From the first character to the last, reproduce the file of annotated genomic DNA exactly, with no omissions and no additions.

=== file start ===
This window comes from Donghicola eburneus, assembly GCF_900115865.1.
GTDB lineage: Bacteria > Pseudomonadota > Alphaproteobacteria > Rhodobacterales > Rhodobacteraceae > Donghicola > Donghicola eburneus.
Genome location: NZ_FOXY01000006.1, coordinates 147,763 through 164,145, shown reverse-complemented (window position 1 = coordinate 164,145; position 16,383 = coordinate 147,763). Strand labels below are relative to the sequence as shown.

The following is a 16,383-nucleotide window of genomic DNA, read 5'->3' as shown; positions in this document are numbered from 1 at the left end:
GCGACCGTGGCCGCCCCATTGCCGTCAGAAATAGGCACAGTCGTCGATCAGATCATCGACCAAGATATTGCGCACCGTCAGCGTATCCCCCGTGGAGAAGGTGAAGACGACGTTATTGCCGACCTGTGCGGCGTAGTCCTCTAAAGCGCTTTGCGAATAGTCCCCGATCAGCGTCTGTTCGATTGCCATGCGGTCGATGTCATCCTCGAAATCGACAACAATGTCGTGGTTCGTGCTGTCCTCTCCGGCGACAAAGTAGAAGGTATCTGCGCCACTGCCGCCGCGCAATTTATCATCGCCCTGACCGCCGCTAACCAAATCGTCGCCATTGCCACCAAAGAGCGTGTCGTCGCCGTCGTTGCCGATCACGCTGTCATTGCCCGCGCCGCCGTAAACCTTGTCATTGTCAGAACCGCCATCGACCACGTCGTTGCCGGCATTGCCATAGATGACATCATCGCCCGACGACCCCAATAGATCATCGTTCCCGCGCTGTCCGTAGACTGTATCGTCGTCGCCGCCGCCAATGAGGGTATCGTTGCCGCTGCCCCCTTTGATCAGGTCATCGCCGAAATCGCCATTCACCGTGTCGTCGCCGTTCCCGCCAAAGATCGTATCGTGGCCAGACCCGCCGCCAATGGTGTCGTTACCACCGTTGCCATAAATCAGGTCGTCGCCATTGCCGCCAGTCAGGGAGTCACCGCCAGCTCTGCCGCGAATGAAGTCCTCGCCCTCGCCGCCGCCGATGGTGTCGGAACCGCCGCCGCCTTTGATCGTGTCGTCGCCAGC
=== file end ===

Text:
This window comes from Donghicola eburneus, assembly GCF_900115865.1.
GTDB lineage: Bacteria > Pseudomonadota > Alphaproteobacteria > Rhodobacterales > Rhodobacteraceae > Donghicola > Donghicola eburneus.
Genome location: NZ_FOXY01000006.1, coordinates 147,763 through 164,145, shown reverse-complemented (window position 1 = coordinate 164,145; position 16,383 = coordinate 147,763). Strand labels below are relative to the sequence as shown.

The following is a 16,383-nucleotide window of genomic DNA, read 5'->3' as shown; positions in this document are numbered from 1 at the left end:
GCGACCGTGGCCGCCCCATTGCCGTCAGAAATAGGCACAGTCGTCGATCAGATCATCGACCAAGATATTGCGCACCGTCAGCGTATCCCCCGTGGAGAAGGTGAAGACGACGTTATTGCCGACCTGTGCGGCGTAGTCCTCTAAAGCGCTTTGCGAATAGTCCCCGATCAGCGTCTGTTCGATTGCCATGCGGTCGATGTCATCCTCGAAATCGACAACAATGTCGTGGTTCGTGCTGTCCTCTCCGGCGACAAAGTAGAAGGTATCTGCGCCACTGCCGCCGCGCAATTTATCATCGCCCTGACCGCCGCTAACCAAATCGTCGCCATTGCCACCAAAGAGCGTGTCGTCGCCGTCGTTGCCGATCACGCTGTCATTGCCCGCGCCGCCGTAAACCTTGTCATTGTCAGAACCGCCATCGACCACGTCGTTGCCGGCATTGCCATAGATGACATCATCGCCCGACGACCCCAATAGATCATCGTTCCCGCGCTGTCCGTAGACTGTATCGTCGTCGCCGCCGCCAATGAGGGTATCGTTGCCGCTGCCCCCTTTGATCAGGTCATCGCCGAAATCGCCATTCACCGTGTCGTCGCCGTTCCCGCCAAAGATCGTATCGTGGCCAGACCCGCCGCCAATGGTGTCGTTACCACCGTTGCCATAAATCAGGTCGTCGCCATTGCCGCCAGTCAGGGAGTCACCGCCAGCTCTGCCGCGAATGAAGTCCTCGCCCTCGCCGCCGCCGATGGTGTCGGAACCGCCGCCGCCTTTGATCGTGTCGTCGCCAGC